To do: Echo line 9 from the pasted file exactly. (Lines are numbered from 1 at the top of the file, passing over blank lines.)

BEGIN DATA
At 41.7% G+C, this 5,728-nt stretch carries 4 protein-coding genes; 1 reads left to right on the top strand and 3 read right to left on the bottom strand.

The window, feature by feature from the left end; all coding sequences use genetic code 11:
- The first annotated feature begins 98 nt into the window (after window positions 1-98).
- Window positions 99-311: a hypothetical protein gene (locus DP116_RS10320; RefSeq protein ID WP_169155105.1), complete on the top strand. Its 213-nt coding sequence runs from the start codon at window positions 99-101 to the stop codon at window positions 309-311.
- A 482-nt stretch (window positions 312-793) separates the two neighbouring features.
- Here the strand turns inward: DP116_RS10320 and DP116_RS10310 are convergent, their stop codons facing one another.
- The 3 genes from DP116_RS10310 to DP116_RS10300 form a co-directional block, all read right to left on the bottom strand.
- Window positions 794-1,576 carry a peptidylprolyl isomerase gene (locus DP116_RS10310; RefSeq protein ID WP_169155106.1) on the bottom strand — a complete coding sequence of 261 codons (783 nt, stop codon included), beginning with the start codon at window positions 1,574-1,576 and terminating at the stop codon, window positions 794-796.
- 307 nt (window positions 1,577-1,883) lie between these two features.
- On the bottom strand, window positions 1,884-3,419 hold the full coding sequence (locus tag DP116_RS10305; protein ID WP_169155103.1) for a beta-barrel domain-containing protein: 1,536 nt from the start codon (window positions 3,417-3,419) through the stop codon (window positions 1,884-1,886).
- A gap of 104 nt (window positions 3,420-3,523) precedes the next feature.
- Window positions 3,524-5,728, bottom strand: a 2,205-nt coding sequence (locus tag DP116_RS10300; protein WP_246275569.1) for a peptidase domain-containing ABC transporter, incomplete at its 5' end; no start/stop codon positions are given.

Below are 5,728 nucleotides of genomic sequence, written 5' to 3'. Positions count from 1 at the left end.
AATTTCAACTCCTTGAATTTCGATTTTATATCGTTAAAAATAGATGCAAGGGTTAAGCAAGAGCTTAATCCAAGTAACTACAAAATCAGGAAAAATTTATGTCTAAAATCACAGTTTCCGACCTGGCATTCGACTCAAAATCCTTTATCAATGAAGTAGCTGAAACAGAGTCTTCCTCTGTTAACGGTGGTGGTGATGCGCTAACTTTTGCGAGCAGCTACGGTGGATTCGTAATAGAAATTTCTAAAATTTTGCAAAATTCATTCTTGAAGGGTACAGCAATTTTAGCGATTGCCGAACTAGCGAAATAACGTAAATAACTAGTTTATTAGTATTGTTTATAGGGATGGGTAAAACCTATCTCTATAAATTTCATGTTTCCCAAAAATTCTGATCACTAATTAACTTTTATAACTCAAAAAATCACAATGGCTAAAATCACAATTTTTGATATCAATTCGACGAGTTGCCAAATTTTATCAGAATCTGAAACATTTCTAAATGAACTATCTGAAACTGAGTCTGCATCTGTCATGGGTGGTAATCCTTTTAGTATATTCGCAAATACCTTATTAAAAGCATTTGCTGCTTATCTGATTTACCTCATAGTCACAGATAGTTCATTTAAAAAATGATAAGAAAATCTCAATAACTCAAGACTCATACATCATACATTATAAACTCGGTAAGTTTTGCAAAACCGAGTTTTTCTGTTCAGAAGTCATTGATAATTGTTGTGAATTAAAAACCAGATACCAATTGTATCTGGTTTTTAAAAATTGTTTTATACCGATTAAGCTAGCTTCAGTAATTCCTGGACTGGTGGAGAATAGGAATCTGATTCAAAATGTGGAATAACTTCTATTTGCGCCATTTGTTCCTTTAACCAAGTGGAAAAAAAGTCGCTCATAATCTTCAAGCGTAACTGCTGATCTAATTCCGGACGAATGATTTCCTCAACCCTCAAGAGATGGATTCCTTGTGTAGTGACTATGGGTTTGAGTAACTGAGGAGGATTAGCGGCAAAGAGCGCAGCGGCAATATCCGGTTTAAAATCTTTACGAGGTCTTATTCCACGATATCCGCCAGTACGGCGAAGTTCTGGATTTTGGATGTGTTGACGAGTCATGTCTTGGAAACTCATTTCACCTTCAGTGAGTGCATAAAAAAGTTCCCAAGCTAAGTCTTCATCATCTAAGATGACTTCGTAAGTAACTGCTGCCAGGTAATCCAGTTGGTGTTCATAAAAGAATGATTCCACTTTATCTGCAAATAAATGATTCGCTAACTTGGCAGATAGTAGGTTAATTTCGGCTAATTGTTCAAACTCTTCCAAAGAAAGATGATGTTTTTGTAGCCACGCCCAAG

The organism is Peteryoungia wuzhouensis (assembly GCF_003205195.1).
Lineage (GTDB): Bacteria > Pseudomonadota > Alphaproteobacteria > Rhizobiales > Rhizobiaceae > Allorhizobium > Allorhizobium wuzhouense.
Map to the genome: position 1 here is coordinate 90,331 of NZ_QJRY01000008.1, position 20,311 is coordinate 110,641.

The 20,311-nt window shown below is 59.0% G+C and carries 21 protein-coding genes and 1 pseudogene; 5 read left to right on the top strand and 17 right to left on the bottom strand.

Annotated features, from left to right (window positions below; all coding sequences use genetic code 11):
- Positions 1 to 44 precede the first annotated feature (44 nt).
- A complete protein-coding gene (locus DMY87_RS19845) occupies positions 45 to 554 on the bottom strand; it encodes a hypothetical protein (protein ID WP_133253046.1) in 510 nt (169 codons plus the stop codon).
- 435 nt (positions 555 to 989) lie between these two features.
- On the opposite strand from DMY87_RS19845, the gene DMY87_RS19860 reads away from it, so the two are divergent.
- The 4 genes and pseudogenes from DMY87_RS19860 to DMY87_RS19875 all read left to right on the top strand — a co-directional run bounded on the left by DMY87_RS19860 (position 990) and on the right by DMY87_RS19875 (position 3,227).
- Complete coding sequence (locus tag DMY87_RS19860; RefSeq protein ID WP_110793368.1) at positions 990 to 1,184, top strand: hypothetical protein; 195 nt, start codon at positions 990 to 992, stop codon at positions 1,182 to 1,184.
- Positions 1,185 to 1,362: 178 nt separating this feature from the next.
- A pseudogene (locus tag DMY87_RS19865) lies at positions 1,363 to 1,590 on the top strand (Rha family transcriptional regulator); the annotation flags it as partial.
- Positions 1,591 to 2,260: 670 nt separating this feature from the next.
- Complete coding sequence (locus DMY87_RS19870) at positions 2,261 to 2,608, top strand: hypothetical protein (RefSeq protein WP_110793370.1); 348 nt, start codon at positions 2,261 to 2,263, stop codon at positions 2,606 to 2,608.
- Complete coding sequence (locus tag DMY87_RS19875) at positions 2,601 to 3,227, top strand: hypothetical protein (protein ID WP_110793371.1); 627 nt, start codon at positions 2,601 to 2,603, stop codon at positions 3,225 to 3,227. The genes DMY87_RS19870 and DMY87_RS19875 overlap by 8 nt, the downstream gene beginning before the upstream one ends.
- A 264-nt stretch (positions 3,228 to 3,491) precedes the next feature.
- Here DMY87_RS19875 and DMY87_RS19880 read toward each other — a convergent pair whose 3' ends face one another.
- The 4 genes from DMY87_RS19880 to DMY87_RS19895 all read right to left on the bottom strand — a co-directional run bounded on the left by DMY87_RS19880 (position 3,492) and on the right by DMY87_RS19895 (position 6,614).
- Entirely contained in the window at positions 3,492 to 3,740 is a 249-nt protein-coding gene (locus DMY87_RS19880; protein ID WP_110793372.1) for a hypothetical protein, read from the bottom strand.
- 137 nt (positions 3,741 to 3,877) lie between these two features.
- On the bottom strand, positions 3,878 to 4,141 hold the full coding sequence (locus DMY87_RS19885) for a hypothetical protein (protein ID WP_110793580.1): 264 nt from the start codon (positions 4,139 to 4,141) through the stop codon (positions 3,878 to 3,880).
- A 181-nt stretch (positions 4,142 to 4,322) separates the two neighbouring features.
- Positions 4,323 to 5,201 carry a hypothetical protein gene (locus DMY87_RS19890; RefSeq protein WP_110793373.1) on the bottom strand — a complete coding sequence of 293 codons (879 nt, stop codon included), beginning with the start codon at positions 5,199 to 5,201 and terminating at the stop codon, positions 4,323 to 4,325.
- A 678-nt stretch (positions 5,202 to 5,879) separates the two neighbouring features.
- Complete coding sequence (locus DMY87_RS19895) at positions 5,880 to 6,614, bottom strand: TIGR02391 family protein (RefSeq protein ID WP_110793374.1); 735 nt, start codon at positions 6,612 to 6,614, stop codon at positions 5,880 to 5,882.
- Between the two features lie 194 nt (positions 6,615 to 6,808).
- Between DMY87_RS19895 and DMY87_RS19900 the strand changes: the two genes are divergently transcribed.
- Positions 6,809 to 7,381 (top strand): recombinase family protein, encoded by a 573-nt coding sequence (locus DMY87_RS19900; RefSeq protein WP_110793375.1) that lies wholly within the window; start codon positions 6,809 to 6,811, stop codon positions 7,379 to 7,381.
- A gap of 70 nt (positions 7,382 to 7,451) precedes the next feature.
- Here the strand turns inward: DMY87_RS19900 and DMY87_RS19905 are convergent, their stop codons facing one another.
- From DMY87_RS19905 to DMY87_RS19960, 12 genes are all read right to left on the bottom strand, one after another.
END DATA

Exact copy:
- 307 nt (window positions 1,577-1,883) lie between these two features.